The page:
individuals in the society to establish peace and social security.
term ‘right’ in the ordinary sense, means. “the standard of permitted action
within a certain sphere”. The word right is equivalent to latin wors ‘rectus’,
from which we derive the words such as rectify, correct etc.
action of the person permitted by law is called ‘Right’. In other words, an
interest recognized and protected by law is called ‘right’.
the expression ‘legal right’ means “the standard of permitted action by law”.
In other words an interest recognized and protected by the state is called
‘legal right’. Every rights consists of two elements namely,
material element (eg. Money, property etc) and
formal element (eg. Power to realize the interest, capacity etc.).
is very difficult to define ‘legal right’ the definition is given by different
jurist cover either of the two elements of legal right that is material element
and formal element.
john Salmond, in his jurisprudence define ‘legal right’ as “an interest
recognized and protected by the rule of legal justice”.
right is a capacity residing in one man of controlling with the assent and the
assistance of the state, the actions of the others. Every rights gets its
validity by state.”
legal right is nothing but a permission to exercise certain natural power and
upon certain conditions to obtain protection, restitution or compensation by
the aid of public force.”
is a freedom allowed and power conferred by Law.
legal right is an interest or an expectation guaranteed by law”.
to Austin, “A person can be said to have a right onlywhen another or others are
bound by Law.”
ALLEN’S DEFINITION :
to him, “Right is a legally guaranteed power to realize an interest”. This
definition may be regarded as the best one, since it covers both the elements
2. ELEMENTS OR FEATURES OF LEGAL RIGHT4
are five elements of legal rights as stated below:
Subject of duty and
SUBJECT OF RIGHT:
of right is the person in whom the right resides. In other words, the person
entitled to the legal right is called ‘subject of right’. Or owner of the
‘A’ purchased a house for Rs. 50,000/-. ‘A’ is called ‘subject of Right’.
OBJECT OF RIGHT:
thing or an object over which the right is exercised is called ‘object of
right’. In the above example, house is the object of right.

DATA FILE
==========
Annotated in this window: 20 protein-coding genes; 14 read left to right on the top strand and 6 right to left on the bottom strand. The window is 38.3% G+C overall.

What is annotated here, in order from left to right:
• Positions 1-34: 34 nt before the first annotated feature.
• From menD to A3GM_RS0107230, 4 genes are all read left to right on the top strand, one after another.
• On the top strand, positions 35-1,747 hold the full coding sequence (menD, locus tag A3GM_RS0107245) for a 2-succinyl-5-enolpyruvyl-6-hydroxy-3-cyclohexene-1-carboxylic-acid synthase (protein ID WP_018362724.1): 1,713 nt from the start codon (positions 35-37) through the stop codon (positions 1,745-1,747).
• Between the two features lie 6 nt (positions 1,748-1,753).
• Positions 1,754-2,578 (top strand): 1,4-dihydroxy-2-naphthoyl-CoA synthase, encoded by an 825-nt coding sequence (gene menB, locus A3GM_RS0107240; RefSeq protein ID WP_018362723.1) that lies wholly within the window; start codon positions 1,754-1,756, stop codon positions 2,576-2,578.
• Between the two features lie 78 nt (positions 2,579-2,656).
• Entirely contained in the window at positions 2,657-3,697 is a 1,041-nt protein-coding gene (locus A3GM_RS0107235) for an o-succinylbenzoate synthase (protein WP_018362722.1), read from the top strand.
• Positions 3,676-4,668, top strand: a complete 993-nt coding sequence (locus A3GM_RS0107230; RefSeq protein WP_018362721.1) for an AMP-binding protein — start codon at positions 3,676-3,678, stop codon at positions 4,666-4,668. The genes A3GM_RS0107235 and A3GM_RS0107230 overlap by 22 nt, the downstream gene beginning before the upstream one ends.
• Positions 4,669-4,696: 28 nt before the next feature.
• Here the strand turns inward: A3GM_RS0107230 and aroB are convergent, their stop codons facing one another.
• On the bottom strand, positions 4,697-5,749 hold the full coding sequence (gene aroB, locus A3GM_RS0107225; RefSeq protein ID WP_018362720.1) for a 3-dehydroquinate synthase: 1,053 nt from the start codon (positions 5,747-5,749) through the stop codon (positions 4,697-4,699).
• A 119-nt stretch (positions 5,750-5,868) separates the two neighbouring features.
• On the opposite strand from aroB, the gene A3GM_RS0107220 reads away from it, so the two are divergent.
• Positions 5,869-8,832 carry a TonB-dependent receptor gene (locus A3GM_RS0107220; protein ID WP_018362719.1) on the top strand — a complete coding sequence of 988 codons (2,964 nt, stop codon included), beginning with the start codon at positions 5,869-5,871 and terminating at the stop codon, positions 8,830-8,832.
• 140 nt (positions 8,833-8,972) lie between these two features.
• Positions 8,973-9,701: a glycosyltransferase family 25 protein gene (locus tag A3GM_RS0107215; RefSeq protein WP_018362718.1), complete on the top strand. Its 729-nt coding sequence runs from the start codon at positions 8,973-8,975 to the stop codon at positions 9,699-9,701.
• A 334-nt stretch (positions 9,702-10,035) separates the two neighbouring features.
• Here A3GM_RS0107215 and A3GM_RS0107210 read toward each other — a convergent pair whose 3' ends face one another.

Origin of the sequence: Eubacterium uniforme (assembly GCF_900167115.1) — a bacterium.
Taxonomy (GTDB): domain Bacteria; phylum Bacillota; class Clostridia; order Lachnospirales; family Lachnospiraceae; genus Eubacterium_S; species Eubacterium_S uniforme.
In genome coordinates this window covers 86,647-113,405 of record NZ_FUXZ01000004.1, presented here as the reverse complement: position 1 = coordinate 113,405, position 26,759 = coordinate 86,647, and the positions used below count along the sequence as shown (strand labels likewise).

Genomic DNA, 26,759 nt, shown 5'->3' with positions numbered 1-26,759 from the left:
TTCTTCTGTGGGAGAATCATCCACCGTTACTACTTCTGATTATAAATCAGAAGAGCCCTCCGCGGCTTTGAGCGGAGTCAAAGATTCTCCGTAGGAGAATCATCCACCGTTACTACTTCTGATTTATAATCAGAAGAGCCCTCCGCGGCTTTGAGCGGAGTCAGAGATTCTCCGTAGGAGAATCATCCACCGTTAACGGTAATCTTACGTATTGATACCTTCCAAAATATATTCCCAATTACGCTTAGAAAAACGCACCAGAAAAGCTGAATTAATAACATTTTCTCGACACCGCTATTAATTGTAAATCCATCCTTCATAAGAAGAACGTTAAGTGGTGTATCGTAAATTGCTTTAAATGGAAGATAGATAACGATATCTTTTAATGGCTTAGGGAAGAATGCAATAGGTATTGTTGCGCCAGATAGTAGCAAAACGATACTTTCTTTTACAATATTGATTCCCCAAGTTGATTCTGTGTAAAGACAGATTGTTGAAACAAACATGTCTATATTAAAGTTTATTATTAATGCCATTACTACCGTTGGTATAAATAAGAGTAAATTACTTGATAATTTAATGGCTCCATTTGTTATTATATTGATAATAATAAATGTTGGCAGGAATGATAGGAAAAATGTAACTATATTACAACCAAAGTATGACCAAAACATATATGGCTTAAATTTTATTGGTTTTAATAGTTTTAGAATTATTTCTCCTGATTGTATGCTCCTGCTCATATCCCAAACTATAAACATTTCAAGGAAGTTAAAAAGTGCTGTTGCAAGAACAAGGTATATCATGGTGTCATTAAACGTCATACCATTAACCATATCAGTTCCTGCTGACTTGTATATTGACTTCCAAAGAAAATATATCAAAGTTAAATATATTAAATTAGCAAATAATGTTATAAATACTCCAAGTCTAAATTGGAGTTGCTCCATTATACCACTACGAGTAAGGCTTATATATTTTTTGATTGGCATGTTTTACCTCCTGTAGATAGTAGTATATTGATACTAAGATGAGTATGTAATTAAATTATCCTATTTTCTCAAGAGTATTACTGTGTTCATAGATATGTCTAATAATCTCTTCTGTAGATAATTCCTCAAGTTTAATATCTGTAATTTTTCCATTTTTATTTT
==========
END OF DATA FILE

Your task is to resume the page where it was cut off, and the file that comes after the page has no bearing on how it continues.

CONTENT OF RIGHT
content of the right is the extant to which the Subject(owner) of right can
exercise his right over the thing. (object of right that is house in above
example). If the subject of right is the owner, he can sell it or give it as
gift or even destroy it.
the subject of right is a tenant, he can use of enjoy, but cannot sell or
SUBJECT OF DUTY:
recognized right of a person if there is a corresponding duty on the part of
another person. To accord recognition to the right of a person, law imposes an
obligation or duty on another person/persons or on the world at large except
the subject of right.
‘Title’ is a process, by
which the right is vested/conferred. Purchase, gift, etc., confers title on a
3. LEGAL RIGHT AND FUNDAMENTAL RIGHT
Both the legal right (Eg. RIGHT TO PROPERTY) are the rights
recognized and protected by the state. However, the state can waive/take away
the legal right for the public interest or welfare of the state. But the
fundamental rights are those right. Which cannot be taken away by the state or
If the fundamental right is taken away/violated, the aggrieved can
approach the high court (under article 226 of the Indian constitution) or
supreme court (under article 32 of Indian constitution) for protection or
enforcement of the fundamental right.
If the legal right is taken away, the aggrieved cannot protect it
through the court of Law. In other words, fundamental rights are enforceable whereas
legal rights are not enforceable.
For instance, right to property earlier that is before 1979 was a
fundamental right guaranteed under article 19(1)(f) of the Indian constitution.
After passing of the constitution (44th) Amendment Act, 1979, right
to property under Article 31 and 19(1)(f) is deleted. Now the right to property
is a legal right (constitutional right under Art. 300-A)